The Director-General of the National Pension Commission, Mrs Aisha Dahiru-Umar, has blamed the culture of impunity as one of the major reasons that is making employers to refuse remittances of pension deductions of their employees under the Contributory Pension Scheme.
She made the disclosure in a book authored by her titled “Fighting for the future: Nigeria’s pension reform journey”
In the 173-page book, a copy of which was made available to THE WHISTLER, she narrated the turning point in the pension industry, the policy pillars of the industry, the pushbacks she faced when she was acting DG of PenCom and after her confirmation, the media war she contended with, how she managed stakeholders in the pension, success stories of the industry and how she confronted the challenges faced by her administration.
The Pension Reform Act makes it mandatory for remittances to be made into the Retirement Savings Account of workers under the Contributory Pension Scheme.
The minimum rate of contribution is 18 per cent of the employee’s monthly emoluments where 10 per cent is contributed by the employer and 8 per cent is contributed by the employee.
But many employers of labour have been violating the provisions of the law, blaming the current harsh economic condition being experienced in the country.
Dahir-Umar in her book noted that the infractions are damaging contributors’ confidence and impacting negatively on the pension industry.
She said the Commission have been taking administrative and legal actions against violators as appropriate, adding that from the inception of the CPS, over N20bn has been recovered from employers who deducted monthly pensions from staff salaries without remitting to their RSAs.
She said, “We also have to protect contributors from employers who default in pension remittance. This is a big issue. Some employers are in the habit of deducting employees’ contributions without remitting to the PFCs, in addition to failing to remit their own contributions.
“These are infractions that damage contributors’ confidence and impact negatively on the Pension Industry. On a regular basis, we go on recovery missions, using the legal instruments at our disposal by engaging recovery agents to make the employers fulfil these obligations.
“We take administrative and legal actions against them as appropriate. From the inception of the CPS, we have recovered over N20bn from employers who deducted monthly pensions from staff salaries without remitting to their RSAs.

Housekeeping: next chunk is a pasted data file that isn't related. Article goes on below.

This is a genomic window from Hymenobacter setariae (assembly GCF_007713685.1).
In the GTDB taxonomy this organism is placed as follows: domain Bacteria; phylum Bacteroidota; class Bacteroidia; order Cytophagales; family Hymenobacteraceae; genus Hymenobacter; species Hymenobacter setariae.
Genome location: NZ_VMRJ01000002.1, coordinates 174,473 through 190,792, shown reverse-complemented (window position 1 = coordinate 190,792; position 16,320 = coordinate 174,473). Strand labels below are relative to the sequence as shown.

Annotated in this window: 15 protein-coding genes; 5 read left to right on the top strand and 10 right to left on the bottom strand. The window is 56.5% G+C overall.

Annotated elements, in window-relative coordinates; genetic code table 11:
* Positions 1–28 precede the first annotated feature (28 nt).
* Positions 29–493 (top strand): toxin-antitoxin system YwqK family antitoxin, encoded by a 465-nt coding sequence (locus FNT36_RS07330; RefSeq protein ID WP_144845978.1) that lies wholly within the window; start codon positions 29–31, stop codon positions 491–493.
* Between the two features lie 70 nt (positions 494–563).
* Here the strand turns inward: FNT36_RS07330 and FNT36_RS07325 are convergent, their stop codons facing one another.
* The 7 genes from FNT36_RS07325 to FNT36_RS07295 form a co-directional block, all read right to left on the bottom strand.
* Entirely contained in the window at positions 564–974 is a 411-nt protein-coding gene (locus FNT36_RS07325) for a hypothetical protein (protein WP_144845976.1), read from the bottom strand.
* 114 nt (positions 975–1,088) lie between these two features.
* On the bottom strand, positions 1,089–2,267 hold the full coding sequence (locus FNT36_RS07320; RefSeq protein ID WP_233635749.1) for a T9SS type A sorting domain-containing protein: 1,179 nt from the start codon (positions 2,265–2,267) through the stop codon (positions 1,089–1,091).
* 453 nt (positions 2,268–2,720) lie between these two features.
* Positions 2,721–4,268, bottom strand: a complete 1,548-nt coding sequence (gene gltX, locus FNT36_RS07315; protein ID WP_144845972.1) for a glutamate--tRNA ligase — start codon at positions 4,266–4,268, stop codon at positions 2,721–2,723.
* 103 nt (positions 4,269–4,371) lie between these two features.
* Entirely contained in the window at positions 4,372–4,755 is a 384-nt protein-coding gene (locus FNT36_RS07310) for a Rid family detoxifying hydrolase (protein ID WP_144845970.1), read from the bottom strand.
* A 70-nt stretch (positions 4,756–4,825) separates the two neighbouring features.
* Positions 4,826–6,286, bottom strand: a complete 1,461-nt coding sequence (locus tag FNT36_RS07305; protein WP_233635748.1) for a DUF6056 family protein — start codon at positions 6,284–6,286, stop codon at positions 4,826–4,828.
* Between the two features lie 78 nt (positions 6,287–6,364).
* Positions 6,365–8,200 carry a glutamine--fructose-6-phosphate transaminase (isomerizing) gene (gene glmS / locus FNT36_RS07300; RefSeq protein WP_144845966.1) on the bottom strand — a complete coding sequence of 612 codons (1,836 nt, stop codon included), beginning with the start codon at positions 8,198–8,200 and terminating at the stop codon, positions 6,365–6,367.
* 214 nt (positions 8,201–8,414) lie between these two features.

“This sordid practice was double jeopardy for the employee. It is as good as not having a pension at all. Why would you deduct without remitting, much less making your own matching contributions?
“There are enough laws and measures to deal with this infraction, but some employers are notorious. Some of their excuses would appear genuine on the surface: economic challenges.
“They paint the picture that the option is to lay off the workers in order to be able to balance the books, but even when the economy was not going through a rough weather, the practice of non-remittance was still common. There was an avalanche of complaints against employers over non-remittance of pension contributions, the Nigeria Social Insurance Trust Fund (NSITF) pension payment, other benefits and pension payment under the pension transitional arrangement.
“Some of the employers are not used to doing things the right way. It is borne out of a culture of impunity. Some business owners and shareholders would first make themselves comfortable before thinking of the future of the employees.”
The PenCom DG said the Commission has been issuing demand notices to the defaulting employers as provided for under Section 11 of the PRA 2004.
The section states that. “An employer who fails to deduct or remit the contributions within the time stipulated in subsection (3) (b) of this section shall, in addition to making the remittance already due, be liable to a penalty to be stipulated by the Commission.
“The penalty referred to in subsection (6) of this section shall not be less than 2 percent of the total contribution that remains unpaid for each month or part of each month the default continues and the amount of the penalty shall be recoverable as a debt owed to the employee’s retirement savings account, as the case may be.”
Dahir-Umar explained further that the Commission has also engaged recovery agents to establish the outstanding contributions, adding that from inception to 30 June 2023, it has recovered contributions of N12.80bn and imposed penalties of N12bn.
“Before slamming the hard penalties, we deploy our soft powers which are always effective. We usually wait for the defaulting organisations when they apply for Pension Clearance Certificate (PCC), which is critical to some of them as the certificate is important for other regulatory clearances and their business undertakings.
“We turn down applications down owing to non-remittance of pension contributions for the appropriate period and/or non-provision of Group Life Insurance policy for their staff,” she added.